Oncologist – Medical specialty relating to the treatment of cancer. Many subspecialties focus on specific cancers. These include: gynecological oncology (female reproductive system); hematological oncology (blood and lymph system); pediatric oncology (children); medical oncology (general treatment); radiation oncology (treatment of cancer using radiation); surgical oncology (treatment of cancer through surgery).
Ophthalmologist – Medical specialty dealing with eye and vision care. Specialized in the diagnosis and treatment of visual disorders and eye diseases. Prescribes vision services, including glasses and contact lenses.
Oral & Maxillofacial Surgeon – Concentrates on the mouth and supporting structures. Treats the anatomical area of the mouth, jaw, face, skull, as well as related structures. Usually qualified in dentistry and has undergone further surgical training.
Orthopedic Surgeon – Focuses on all aspects of heathcare related to the skeletal system and associated muscles, joints and ligaments. Treats disorders involving limbs, bones, muscles or joints. Specializes in bone conditions and performs joint replacement surgery.
Otolaryngologist – Specialty dealing with ear, nose, throat, head and neck disorders. Also referred to as ENT. Provides a variety of specialized and surgical care, including chronic ear infections, cancers of the head and throat, hearing loss, allergies and deviation of the septum. Subspecialties include facial reconstructive surgery, pediatrics, plastic surgery, neutron-otology (dealing with the ear), laryngology (dealing with the voice) and sleep medicine.
Pediatric Surgeon – A surgeon who specializes in the treatment of children. Deals with surgical problems that are different than those handled by adult general surgeons like the repair of birth defects, transplantation operations, serious injuries and all other surgical procedures for children.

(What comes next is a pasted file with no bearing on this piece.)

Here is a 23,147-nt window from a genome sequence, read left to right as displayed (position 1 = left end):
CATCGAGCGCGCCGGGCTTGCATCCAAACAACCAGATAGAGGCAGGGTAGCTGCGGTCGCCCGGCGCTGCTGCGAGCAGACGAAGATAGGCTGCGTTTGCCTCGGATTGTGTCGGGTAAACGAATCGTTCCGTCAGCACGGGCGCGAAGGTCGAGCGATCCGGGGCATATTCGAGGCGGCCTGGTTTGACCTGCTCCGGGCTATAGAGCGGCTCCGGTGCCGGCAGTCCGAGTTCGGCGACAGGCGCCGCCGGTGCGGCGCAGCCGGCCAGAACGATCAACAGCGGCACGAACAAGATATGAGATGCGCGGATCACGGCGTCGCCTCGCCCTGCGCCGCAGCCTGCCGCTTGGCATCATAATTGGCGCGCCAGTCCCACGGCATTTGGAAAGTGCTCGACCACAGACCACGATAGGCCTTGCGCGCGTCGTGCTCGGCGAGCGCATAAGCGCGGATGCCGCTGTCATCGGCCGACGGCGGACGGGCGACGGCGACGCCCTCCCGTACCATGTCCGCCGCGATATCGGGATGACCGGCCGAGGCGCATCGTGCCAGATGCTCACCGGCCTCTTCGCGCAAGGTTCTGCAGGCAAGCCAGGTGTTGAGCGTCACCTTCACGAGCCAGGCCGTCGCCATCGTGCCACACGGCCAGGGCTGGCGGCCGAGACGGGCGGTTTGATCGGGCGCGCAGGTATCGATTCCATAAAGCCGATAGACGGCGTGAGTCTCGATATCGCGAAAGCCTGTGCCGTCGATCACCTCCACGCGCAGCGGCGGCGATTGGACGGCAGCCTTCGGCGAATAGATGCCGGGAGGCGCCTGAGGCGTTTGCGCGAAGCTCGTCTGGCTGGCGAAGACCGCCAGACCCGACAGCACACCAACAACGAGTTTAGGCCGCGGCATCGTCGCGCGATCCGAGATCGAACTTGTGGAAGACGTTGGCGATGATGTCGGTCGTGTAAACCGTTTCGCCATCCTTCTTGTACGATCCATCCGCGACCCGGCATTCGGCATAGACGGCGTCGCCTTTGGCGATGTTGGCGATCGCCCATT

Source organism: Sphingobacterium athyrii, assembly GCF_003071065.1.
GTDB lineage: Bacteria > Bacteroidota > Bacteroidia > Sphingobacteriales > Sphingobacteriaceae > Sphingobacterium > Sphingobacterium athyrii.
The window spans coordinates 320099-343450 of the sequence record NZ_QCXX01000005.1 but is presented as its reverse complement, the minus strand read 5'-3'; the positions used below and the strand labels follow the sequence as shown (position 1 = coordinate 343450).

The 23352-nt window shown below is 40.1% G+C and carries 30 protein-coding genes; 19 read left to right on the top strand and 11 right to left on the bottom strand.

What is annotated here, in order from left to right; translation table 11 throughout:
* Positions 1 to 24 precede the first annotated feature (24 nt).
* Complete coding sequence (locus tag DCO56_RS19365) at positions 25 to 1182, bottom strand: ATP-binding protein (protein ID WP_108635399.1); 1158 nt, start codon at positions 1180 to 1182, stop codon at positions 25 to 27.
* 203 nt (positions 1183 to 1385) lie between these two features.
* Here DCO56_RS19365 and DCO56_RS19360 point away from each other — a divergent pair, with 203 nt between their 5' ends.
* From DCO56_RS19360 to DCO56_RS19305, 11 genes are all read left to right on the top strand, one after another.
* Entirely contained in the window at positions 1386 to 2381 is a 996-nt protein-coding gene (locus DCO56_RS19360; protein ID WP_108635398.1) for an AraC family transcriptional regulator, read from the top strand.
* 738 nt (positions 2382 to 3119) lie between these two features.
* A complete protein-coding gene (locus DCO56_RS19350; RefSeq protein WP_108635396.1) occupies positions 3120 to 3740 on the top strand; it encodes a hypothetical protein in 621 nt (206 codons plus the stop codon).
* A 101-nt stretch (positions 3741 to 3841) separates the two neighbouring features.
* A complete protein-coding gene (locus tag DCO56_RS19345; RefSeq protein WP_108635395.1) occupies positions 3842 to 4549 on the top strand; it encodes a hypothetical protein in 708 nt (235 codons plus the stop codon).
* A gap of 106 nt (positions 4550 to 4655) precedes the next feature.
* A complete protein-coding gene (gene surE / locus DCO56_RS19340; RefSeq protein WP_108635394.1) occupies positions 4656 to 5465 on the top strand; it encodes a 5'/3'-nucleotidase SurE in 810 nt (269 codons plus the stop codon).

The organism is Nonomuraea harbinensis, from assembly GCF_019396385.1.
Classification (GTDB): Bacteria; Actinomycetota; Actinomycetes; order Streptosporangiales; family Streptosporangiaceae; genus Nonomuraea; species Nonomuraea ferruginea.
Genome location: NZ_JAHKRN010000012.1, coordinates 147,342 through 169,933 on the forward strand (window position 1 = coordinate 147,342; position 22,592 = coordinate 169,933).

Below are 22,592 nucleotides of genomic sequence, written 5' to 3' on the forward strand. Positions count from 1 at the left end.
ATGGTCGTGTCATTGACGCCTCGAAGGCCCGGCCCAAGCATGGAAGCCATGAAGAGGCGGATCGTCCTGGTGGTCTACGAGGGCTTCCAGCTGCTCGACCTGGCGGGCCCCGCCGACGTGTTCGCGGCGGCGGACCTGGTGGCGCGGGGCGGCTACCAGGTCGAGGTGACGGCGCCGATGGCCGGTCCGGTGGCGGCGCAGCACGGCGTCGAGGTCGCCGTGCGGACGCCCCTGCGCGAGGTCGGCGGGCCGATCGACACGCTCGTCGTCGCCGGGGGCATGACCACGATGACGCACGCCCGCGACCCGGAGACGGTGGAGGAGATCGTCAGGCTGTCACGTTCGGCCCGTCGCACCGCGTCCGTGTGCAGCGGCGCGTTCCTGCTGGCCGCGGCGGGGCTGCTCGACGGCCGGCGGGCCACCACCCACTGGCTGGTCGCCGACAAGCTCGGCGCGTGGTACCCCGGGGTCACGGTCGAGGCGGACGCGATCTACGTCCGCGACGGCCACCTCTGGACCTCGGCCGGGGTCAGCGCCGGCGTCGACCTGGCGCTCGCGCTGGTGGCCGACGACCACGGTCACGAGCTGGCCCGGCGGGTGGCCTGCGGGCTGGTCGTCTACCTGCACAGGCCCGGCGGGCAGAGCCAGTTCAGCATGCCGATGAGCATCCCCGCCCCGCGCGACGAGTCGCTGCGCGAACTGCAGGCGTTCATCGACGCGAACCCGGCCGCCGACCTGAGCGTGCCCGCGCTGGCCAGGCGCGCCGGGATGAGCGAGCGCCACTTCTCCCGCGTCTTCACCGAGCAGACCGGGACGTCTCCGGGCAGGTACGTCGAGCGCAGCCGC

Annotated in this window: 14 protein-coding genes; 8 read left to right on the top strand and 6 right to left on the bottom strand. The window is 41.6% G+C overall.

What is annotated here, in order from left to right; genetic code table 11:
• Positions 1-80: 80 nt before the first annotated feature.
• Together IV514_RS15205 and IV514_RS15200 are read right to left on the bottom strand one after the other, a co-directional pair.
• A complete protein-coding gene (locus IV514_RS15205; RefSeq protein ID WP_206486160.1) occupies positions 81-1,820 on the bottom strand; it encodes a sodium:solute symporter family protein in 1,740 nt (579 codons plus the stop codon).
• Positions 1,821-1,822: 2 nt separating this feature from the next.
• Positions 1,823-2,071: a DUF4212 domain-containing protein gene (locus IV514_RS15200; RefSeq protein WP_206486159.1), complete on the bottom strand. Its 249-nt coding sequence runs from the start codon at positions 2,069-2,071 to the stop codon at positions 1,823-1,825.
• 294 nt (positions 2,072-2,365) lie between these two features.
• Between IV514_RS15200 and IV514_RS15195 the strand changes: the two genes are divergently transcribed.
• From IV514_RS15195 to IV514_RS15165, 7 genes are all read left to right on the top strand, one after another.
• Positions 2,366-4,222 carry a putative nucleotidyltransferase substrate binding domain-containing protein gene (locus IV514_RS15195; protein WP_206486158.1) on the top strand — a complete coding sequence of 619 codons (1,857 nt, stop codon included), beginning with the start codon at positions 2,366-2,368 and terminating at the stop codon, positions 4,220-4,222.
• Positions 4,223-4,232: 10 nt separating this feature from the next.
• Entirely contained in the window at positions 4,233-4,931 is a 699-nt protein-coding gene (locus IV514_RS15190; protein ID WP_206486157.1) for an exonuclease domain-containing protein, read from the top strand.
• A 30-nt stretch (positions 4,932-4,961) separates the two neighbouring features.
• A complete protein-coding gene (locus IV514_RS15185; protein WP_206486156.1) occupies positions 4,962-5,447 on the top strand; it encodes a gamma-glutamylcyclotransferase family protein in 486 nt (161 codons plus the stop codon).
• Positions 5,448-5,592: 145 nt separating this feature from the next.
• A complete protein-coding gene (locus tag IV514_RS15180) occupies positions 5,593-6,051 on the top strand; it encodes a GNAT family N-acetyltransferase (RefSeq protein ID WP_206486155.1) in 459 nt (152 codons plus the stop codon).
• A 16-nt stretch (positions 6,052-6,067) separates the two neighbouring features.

Pathologist – Specializes in the examination of cells and tissues removed from the body. Diagnoses diseases by laboratory tests of tissues and cells under a microscope. Provides valuable information that helps doctors treat a variety of diseases. Determines whether a tumor is benign or cancerous.
Physiatrist – A rehabilitation physician who treats nerve, muscle and bone injuries that affect how you move. Goal is to decrease pain and enhance performance without surgery. Restores maximum function lost through injury, illness or disabling conditions. Subspecialties include pain medicine, pediatric rehabilitation, spinal cord injury medicine, neuromuscular medicine and sports medicine.
Plastic Surgeon – A doctor with advanced training in cosmetic surgery that can correct injuries or deformities or enhance physical traits. Specializes in reducing scarring or disfigurement that may occur as a result of accidents, birth defects, or treatment for diseases.
Psychologist – Specializes in treating mental and emotional disorders. Evaluates a person’s mental and physical health and can prescribe medications.
Pulmonologist – Concentrates on treating the lungs and respiratory system. Subspecialty of internal medicine that treats lung diseases, such as emphysema and asthma. Surgery of the respiratory system is usually performed by a cardiothoracic surgeon, who specializes in performing surgery within the chest.
Radiologist – Specializes in creating and interpreting pictures of areas inside the body. Diagnoses and treats based on readings of x-rays, ultrasounds, MRI scans and CT scans imaging.
Rheumatologist – Specializes in the treatment of diseases of the joints, muscles and bones. Deals with patients that suffer from rheumatic diseases, like arthritis, lyme disease and lupus. Rheumatic diseases are characterized by pain and inflammation in the joints and associated structures and muscle soreness and stiffness.
Urologist – Focuses on the urinary systems of males and females and the reproductive system of males. Deals with bladder and kidney infections, cysts and stones; male reproductive organs, including the prostate.